Right on Health ReformCan we afford to stay with the current [health-care] system?" It's the question that stood out in the speech. In his address before Congress, the president acknowledged the system's incredible expense, calling it "the costliest on earth"; he mentioned that there are great inefficiencies and, worse, millions lacking insurance altogether; and he tied economic recovery to health reform, particularly by noting the challenges businesses face in affording coverage for their employees.
Three things those skeptical of government health care should keep in mind in the coming weeks.
National Review Online
February 27, 2009
The speech—a presidential call to arms, urging swift congressional action to create a massive new entitlement—seems so familiar and recent. But those words come from 1993, and the speaker was William Jefferson Clinton.
As was true of his predecessor, when President Obama spoke this week, his strongest words were saved for health reform. Also like Clinton, he focused on the many problems with the system. He hit home on issue’s urgency: "It will not wait another year."
But if there are similarities in the speeches, there is good reason to believe that President Obama's efforts will end very differently. This isn't 1993. Then, Republicans faced a president who had won office with 43 percent of the vote; President Obama crushed McCain. For the crucial work of championing health-care reform, Clinton chose his passionate but inexperienced wife; this White House has assembled a fine team of seasoned players.
Perhaps more important, the mood now favors health reform. Americans have grown exhausted of the high expenses. The calls for change come from everywhere—corporate boardrooms and union halls alike.
President Obama has promised comprehensive health reform in the coming weeks. Though budget details are still emerging, this much is already clear: The administration envisions massive new health spending, and a new role for Washington. The question for those of us hesitant on government-run health care is simple: What now? Here are three things we need to do.
First, draw a line in the sand. If there is any lesson to be learned from the economic-stimulus package, it's this: A few votes count. The key for Republicans will be to make those votes actually amount to something more than trimming at the edges.
Where to fight? Democrats have touted the idea of allowing people the option of a new public program to compete with existing private insurance plans. The problem is that public programs have a competitive advantage over private plans: They employ wage and price controls. A physician treating an elderly man on Medicare gets paid a fraction of what he does for treating that patient's privately covered son. (Providers tolerate this because they can make their money through the higher private-insurance reimbursements—in a sense, the private sector subsidizes the public insurance.)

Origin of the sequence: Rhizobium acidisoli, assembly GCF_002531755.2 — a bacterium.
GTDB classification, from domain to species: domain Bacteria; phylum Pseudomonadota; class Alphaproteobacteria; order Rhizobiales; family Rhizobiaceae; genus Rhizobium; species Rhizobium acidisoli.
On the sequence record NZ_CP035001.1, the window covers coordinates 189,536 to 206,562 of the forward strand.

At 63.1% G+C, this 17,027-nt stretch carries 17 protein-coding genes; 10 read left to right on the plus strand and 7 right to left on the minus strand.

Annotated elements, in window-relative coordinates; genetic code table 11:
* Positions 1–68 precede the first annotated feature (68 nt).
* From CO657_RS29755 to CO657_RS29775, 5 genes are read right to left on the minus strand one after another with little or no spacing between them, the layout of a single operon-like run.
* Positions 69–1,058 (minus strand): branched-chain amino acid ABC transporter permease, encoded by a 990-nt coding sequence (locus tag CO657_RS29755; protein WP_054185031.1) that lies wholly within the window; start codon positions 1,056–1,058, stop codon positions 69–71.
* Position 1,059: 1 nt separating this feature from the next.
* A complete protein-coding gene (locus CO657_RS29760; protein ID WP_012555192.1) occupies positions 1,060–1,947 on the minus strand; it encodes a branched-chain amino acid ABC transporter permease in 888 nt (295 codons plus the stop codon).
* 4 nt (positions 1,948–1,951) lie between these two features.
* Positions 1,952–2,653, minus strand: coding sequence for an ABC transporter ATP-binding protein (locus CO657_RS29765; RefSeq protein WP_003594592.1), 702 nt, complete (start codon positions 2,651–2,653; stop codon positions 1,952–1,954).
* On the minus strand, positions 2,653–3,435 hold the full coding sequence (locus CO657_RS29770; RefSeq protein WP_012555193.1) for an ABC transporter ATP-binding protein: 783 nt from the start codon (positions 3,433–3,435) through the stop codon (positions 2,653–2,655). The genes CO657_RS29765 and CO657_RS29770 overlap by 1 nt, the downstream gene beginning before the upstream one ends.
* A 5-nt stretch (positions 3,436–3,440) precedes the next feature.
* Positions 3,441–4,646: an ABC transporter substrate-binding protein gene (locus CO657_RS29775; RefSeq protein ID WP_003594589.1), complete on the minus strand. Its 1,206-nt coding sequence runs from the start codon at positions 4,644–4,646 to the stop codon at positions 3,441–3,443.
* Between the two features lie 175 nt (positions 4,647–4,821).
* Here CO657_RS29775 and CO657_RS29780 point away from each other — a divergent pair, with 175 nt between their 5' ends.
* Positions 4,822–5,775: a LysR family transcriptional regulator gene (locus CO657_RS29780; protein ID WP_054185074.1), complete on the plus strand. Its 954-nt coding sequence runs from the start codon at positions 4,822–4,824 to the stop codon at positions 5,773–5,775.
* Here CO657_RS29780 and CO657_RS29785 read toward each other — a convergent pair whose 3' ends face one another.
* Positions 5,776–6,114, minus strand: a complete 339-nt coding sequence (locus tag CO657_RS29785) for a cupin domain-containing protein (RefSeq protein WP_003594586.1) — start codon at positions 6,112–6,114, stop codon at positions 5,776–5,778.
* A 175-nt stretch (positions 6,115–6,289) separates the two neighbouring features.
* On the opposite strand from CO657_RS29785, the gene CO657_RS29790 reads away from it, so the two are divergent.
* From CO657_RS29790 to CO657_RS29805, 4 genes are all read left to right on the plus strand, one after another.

If we allow people the option between Medicare for All and their usual private plans, many will opt for the government program. With swelling enrollment for public health care, President Obama can engineer quickly and easily what Mrs. Clinton could not a decade and a half ago: an orderly transition to government-run health care.
Republicans can compromise on some things; they can't allow new public programs for everyone.
Second, remind Americans of why we care. No one would deny that America's health-care system is unsatisfying. But acknowledging the obvious doesn't necessarily mean that a sweeping White House plan is the right approach. Democrats may care about this issue, but their passion blinds them: They understate the deep problems with Medicaid and Medicare; they are eager to embrace expensive new entitlements; they dismiss the incredible shortcomings of socialized medicine in countries like Canada.
Americans deserve a better system. That means that we need reform, but it also means we can't settle for the rationing of care seen in the rest of the developed world.
Third, provide alternatives. Americans want solutions, not just criticisms. We need to point Americans to the road less traveled in health reform: individual choice and competition. It's possible to allow the unemployed and the self-employed more options in health insurance, not by expanding Washington's reach, but by allowing people to purchase health plans across state lines. We favor better quality of care, not through the creation of a government committee, but by empowering patients with better information.
Ultimately, we want people to own their health insurance—and favor tax reforms to make that happen.
In his speech, President Obama noted that Theodore Roosevelt called for reform nearly a century ago. Roosevelt never shied away from a good fight; he was comfortable challenging vested interests and Washington politicians. Today's Republicans and their allies need to do the same. American medicine depends on it.
David Gratzer, a physician, is a senior fellow at the Manhattan Institute.